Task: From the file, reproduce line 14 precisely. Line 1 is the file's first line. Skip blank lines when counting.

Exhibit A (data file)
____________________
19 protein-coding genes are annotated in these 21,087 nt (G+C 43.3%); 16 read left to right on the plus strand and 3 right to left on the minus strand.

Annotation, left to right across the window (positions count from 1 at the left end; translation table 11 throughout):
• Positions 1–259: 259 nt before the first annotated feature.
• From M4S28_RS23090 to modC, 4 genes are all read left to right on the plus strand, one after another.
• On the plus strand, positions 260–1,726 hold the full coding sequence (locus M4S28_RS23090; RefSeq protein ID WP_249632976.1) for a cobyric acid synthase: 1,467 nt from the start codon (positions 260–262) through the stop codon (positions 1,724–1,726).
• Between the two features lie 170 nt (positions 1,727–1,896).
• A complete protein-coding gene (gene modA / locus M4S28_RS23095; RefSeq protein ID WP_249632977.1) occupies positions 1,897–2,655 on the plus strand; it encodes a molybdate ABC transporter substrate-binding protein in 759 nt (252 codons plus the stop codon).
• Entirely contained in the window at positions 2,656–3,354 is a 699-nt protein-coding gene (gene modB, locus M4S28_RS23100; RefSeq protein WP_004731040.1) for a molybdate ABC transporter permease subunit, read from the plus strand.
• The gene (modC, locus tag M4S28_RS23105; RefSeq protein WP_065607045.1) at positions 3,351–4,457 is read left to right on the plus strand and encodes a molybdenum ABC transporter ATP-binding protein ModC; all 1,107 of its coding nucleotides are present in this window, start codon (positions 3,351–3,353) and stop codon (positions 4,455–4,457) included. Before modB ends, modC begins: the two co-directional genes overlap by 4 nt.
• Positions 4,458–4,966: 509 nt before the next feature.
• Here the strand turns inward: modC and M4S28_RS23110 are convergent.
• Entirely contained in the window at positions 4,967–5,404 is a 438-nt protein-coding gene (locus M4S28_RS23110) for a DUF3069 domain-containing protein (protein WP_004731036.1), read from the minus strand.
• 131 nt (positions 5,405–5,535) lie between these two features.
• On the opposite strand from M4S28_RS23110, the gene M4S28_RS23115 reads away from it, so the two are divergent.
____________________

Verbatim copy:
• On the opposite strand from M4S28_RS23110, the gene M4S28_RS23115 reads away from it, so the two are divergent.